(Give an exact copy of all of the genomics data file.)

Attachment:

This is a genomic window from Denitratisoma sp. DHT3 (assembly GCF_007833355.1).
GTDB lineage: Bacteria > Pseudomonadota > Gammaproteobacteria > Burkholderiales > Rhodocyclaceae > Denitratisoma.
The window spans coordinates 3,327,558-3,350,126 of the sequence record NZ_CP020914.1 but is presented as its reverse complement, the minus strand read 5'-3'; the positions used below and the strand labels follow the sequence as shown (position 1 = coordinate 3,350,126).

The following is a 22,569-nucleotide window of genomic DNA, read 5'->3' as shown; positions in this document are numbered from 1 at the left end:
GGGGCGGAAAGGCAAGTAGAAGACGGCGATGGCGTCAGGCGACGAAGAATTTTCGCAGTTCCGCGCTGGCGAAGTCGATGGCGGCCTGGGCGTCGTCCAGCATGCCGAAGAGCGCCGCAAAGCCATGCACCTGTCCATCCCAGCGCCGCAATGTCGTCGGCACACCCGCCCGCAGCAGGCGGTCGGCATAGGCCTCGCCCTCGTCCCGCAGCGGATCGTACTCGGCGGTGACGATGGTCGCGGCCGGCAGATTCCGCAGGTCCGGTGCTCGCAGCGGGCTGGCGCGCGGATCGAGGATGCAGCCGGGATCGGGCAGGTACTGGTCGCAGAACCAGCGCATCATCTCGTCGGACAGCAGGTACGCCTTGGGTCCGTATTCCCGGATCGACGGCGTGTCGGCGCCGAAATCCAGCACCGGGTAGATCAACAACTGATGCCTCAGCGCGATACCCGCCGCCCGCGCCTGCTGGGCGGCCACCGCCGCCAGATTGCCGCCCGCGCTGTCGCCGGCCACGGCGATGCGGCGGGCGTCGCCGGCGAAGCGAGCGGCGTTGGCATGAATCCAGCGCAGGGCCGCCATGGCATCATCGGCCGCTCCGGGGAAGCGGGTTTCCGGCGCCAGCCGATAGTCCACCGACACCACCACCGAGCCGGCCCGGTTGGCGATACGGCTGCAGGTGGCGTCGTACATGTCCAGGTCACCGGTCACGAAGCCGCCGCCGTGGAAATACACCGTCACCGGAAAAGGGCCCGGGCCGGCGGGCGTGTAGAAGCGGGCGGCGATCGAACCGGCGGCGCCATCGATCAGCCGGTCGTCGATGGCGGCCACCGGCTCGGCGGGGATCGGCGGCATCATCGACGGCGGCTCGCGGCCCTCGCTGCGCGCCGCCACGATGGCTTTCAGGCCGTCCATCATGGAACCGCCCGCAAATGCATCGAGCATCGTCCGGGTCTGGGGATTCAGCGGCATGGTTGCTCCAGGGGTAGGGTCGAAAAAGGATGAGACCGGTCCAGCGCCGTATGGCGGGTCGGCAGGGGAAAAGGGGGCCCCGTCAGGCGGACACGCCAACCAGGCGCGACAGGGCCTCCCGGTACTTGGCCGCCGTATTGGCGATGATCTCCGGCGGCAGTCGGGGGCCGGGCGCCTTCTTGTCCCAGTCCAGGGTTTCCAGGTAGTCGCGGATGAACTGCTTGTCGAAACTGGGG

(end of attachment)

This is a genomic window from Denitratisoma sp. DHT3 (assembly GCF_007833355.1).
GTDB lineage: Bacteria > Pseudomonadota > Gammaproteobacteria > Burkholderiales > Rhodocyclaceae > Denitratisoma.
The window spans coordinates 3,327,558-3,350,126 of the sequence record NZ_CP020914.1 but is presented as its reverse complement, the minus strand read 5'-3'; the positions used below and the strand labels follow the sequence as shown (position 1 = coordinate 3,350,126).

The following is a 22,569-nucleotide window of genomic DNA, read 5'->3' as shown; positions in this document are numbered from 1 at the left end:
GGGGCGGAAAGGCAAGTAGAAGACGGCGATGGCGTCAGGCGACGAAGAATTTTCGCAGTTCCGCGCTGGCGAAGTCGATGGCGGCCTGGGCGTCGTCCAGCATGCCGAAGAGCGCCGCAAAGCCATGCACCTGTCCATCCCAGCGCCGCAATGTCGTCGGCACACCCGCCCGCAGCAGGCGGTCGGCATAGGCCTCGCCCTCGTCCCGCAGCGGATCGTACTCGGCGGTGACGATGGTCGCGGCCGGCAGATTCCGCAGGTCCGGTGCTCGCAGCGGGCTGGCGCGCGGATCGAGGATGCAGCCGGGATCGGGCAGGTACTGGTCGCAGAACCAGCGCATCATCTCGTCGGACAGCAGGTACGCCTTGGGTCCGTATTCCCGGATCGACGGCGTGTCGGCGCCGAAATCCAGCACCGGGTAGATCAACAACTGATGCCTCAGCGCGATACCCGCCGCCCGCGCCTGCTGGGCGGCCACCGCCGCCAGATTGCCGCCCGCGCTGTCGCCGGCCACGGCGATGCGGCGGGCGTCGCCGGCGAAGCGAGCGGCGTTGGCATGAATCCAGCGCAGGGCCGCCATGGCATCATCGGCCGCTCCGGGGAAGCGGGTTTCCGGCGCCAGCCGATAGTCCACCGACACCACCACCGAGCCGGCCCGGTTGGCGATACGGCTGCAGGTGGCGTCGTACATGTCCAGGTCACCGGTCACGAAGCCGCCGCCGTGGAAATACACCGTCACCGGAAAAGGGCCCGGGCCGGCGGGCGTGTAGAAGCGGGCGGCGATCGAACCGGCGGCGCCATCGATCAGCCGGTCGTCGATGGCGGCCACCGGCTCGGCGGGGATCGGCGGCATCATCGACGGCGGCTCGCGGCCCTCGCTGCGCGCCGCCACGATGGCTTTCAGGCCGTCCATCATGGAACCGCCCGCAAATGCATCGAGCATCGTCCGGGTCTGGGGATTCAGCGGCATGGTTGCTCCAGGGGTAGGGTCGAAAAAGGATGAGACCGGTCCAGCGCCGTATGGCGGGTCGGCAGGGGAAAAGGGGGCCCCGTCAGGCGGACACGCCAACCAGGCGCGACAGGGCCTCCCGGTACTTGGCCGCCGTATTGGCGATGATCTCCGGCGGCAGTCGGGGGCCGGGCGCCTTCTTGTCCCAGTCCAGGGTTTCCAGGTAGTCGCGGATGAACTGCTTGTCGAAACTGGGG